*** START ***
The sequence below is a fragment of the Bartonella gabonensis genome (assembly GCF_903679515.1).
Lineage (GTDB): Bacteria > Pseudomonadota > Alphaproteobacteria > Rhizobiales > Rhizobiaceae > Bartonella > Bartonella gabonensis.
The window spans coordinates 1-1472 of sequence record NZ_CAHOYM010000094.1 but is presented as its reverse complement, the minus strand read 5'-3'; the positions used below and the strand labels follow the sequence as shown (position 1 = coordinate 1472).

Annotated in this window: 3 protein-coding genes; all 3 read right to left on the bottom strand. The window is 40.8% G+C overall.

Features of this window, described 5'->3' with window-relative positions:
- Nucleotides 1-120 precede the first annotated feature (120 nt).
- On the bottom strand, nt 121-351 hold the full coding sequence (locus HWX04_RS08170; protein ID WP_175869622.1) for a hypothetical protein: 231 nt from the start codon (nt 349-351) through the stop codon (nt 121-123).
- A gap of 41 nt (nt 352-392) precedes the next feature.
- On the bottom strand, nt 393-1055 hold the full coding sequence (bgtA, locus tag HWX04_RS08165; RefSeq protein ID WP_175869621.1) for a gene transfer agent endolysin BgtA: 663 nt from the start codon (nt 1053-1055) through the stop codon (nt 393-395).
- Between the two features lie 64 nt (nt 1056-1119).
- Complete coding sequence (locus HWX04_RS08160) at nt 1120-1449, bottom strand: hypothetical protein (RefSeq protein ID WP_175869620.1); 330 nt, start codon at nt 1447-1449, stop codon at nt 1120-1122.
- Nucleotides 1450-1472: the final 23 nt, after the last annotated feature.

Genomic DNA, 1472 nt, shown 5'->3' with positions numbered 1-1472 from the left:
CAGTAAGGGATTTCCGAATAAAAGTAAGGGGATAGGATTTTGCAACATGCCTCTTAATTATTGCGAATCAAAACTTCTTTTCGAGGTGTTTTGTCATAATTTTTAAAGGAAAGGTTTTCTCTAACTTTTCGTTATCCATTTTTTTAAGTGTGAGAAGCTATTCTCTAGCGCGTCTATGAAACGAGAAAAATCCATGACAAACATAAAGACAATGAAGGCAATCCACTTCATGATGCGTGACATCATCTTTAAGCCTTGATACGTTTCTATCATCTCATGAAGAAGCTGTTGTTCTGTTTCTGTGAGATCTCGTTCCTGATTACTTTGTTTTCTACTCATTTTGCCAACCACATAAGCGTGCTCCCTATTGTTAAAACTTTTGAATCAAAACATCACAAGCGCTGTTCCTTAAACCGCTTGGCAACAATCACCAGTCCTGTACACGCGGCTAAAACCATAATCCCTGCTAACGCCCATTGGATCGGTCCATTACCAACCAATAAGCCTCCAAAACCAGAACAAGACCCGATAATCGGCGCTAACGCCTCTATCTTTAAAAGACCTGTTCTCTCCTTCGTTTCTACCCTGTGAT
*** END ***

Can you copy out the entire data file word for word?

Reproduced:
The sequence below is a fragment of the Bartonella gabonensis genome (assembly GCF_903679515.1).
Lineage (GTDB): Bacteria > Pseudomonadota > Alphaproteobacteria > Rhizobiales > Rhizobiaceae > Bartonella > Bartonella gabonensis.
The window spans coordinates 1-1472 of sequence record NZ_CAHOYM010000094.1 but is presented as its reverse complement, the minus strand read 5'-3'; the positions used below and the strand labels follow the sequence as shown (position 1 = coordinate 1472).

Annotated in this window: 3 protein-coding genes; all 3 read right to left on the bottom strand. The window is 40.8% G+C overall.

Features of this window, described 5'->3' with window-relative positions:
- Nucleotides 1-120 precede the first annotated feature (120 nt).
- On the bottom strand, nt 121-351 hold the full coding sequence (locus HWX04_RS08170; protein ID WP_175869622.1) for a hypothetical protein: 231 nt from the start codon (nt 349-351) through the stop codon (nt 121-123).
- A gap of 41 nt (nt 352-392) precedes the next feature.
- On the bottom strand, nt 393-1055 hold the full coding sequence (bgtA, locus tag HWX04_RS08165; RefSeq protein ID WP_175869621.1) for a gene transfer agent endolysin BgtA: 663 nt from the start codon (nt 1053-1055) through the stop codon (nt 393-395).
- Between the two features lie 64 nt (nt 1056-1119).
- Complete coding sequence (locus HWX04_RS08160) at nt 1120-1449, bottom strand: hypothetical protein (RefSeq protein ID WP_175869620.1); 330 nt, start codon at nt 1447-1449, stop codon at nt 1120-1122.
- Nucleotides 1450-1472: the final 23 nt, after the last annotated feature.

Genomic DNA, 1472 nt, shown 5'->3' with positions numbered 1-1472 from the left:
CAGTAAGGGATTTCCGAATAAAAGTAAGGGGATAGGATTTTGCAACATGCCTCTTAATTATTGCGAATCAAAACTTCTTTTCGAGGTGTTTTGTCATAATTTTTAAAGGAAAGGTTTTCTCTAACTTTTCGTTATCCATTTTTTTAAGTGTGAGAAGCTATTCTCTAGCGCGTCTATGAAACGAGAAAAATCCATGACAAACATAAAGACAATGAAGGCAATCCACTTCATGATGCGTGACATCATCTTTAAGCCTTGATACGTTTCTATCATCTCATGAAGAAGCTGTTGTTCTGTTTCTGTGAGATCTCGTTCCTGATTACTTTGTTTTCTACTCATTTTGCCAACCACATAAGCGTGCTCCCTATTGTTAAAACTTTTGAATCAAAACATCACAAGCGCTGTTCCTTAAACCGCTTGGCAACAATCACCAGTCCTGTACACGCGGCTAAAACCATAATCCCTGCTAACGCCCATTGGATCGGTCCATTACCAACCAATAAGCCTCCAAAACCAGAACAAGACCCGATAATCGGCGCTAACGCCTCTATCTTTAAAAGACCTGTTCTCTCCTTCGTTTCTACCCTGTGAT